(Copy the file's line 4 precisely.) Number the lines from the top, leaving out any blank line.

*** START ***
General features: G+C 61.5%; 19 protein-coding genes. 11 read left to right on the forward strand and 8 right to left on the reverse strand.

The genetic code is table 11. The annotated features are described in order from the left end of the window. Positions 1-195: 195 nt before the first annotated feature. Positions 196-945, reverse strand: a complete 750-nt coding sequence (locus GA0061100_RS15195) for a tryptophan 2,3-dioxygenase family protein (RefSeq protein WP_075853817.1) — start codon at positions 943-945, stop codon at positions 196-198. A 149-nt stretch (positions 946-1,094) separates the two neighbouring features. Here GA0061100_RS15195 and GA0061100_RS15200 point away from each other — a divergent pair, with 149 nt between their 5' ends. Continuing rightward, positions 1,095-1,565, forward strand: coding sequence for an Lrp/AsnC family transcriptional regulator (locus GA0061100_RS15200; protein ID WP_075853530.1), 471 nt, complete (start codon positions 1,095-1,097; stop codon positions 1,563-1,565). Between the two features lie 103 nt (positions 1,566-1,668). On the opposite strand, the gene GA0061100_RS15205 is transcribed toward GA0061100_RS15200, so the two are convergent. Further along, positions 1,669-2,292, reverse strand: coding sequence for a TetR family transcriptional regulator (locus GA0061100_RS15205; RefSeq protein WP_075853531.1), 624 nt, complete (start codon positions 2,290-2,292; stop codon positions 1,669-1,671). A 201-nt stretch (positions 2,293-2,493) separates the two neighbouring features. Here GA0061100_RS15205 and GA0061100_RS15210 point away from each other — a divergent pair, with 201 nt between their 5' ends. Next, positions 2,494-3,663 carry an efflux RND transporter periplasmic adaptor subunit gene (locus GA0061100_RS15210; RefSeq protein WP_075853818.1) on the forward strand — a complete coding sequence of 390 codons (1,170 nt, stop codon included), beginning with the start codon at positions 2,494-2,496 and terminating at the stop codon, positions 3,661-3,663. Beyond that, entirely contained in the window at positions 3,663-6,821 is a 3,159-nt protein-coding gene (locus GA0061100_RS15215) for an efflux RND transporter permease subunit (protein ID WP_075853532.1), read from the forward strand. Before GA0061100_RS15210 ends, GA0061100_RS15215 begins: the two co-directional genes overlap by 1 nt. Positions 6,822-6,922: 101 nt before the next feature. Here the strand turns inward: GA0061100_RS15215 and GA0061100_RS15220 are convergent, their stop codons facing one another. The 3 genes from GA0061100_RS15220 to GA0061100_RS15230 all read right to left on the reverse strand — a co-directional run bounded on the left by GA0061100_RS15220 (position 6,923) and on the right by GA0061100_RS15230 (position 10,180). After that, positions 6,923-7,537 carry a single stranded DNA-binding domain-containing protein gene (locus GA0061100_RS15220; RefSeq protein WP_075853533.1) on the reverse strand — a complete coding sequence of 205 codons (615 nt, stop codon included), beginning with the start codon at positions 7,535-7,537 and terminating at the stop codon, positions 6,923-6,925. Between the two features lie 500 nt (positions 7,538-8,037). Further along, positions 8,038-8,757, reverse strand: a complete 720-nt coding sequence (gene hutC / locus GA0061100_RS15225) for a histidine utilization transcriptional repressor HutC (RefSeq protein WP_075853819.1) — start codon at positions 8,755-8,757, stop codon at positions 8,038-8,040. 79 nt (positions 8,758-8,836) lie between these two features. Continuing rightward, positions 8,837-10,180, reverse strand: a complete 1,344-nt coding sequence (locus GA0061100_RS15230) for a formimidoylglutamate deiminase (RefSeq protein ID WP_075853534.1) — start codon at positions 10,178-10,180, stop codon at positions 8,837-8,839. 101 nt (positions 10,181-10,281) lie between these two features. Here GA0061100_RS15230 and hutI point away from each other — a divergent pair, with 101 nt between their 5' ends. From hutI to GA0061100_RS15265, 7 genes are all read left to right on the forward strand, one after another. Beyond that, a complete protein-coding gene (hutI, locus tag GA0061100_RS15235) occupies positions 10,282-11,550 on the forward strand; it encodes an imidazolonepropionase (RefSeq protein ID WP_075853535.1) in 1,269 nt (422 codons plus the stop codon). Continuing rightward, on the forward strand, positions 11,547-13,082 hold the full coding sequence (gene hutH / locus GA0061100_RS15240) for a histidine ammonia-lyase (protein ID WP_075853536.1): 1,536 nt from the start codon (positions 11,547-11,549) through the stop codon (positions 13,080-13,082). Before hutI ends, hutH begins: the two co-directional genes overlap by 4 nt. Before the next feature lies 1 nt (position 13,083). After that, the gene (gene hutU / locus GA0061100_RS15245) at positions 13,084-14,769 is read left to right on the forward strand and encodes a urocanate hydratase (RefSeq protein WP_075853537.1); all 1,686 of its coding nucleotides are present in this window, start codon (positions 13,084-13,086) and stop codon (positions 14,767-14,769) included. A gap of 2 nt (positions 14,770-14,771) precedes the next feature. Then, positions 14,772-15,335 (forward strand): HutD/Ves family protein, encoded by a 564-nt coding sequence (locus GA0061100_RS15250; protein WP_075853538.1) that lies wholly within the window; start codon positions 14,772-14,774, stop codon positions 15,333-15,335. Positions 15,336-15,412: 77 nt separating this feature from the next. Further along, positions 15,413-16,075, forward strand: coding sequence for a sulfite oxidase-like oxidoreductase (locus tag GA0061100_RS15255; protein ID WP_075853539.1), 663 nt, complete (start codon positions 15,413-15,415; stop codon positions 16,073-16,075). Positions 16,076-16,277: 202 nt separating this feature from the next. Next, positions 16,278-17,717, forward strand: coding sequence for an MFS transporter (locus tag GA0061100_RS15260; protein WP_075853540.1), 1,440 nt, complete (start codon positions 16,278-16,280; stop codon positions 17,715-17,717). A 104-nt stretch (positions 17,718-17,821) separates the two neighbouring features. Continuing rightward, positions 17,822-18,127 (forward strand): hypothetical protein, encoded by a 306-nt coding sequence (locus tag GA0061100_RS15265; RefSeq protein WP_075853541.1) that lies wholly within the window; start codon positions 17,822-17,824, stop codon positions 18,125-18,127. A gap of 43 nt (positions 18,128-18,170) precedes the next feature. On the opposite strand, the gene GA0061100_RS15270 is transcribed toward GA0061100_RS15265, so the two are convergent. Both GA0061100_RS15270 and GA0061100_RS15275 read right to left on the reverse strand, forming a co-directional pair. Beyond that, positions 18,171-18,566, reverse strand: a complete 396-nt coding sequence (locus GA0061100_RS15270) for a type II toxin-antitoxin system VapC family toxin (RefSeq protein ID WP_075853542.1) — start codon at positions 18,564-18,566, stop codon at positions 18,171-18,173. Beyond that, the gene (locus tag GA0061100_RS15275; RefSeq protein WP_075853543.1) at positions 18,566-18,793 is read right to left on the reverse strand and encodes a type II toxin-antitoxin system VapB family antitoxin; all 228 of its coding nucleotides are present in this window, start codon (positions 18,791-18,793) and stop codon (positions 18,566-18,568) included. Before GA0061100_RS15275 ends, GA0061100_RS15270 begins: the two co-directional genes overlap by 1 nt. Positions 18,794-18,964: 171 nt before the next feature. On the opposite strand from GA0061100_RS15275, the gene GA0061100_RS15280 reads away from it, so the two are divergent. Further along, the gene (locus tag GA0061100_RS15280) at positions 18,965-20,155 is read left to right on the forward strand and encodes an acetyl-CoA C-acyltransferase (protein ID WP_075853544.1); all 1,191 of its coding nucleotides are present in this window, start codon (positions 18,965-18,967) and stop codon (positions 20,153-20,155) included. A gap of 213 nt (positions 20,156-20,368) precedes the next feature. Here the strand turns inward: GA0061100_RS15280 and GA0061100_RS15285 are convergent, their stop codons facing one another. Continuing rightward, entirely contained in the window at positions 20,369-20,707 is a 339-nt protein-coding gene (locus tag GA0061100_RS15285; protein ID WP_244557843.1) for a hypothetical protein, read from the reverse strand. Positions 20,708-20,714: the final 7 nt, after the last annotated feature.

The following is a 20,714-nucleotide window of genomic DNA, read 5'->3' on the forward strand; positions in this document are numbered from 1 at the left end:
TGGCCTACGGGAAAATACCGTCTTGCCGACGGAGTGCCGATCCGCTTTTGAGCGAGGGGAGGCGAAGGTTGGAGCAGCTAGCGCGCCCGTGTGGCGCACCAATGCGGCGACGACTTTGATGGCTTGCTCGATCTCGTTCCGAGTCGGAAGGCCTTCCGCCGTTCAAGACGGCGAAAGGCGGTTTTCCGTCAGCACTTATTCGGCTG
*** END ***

TGGCCTACGGGAAAATACCGTCTTGCCGACGGAGTGCCGATCCGCTTTTGAGCGAGGGGAGGCGAAGGTTGGAGCAGCTAGCGCGCCCGTGTGGCGCACCAATGCGGCGACGACTTTGATGGCTTGCTCGATCTCGTTCCGAGTCGGAAGGCCTTCCGCCGTTCAAGACGGCGAAAGGCGGTTTTCCGTCAGCACTTATTCGGCTG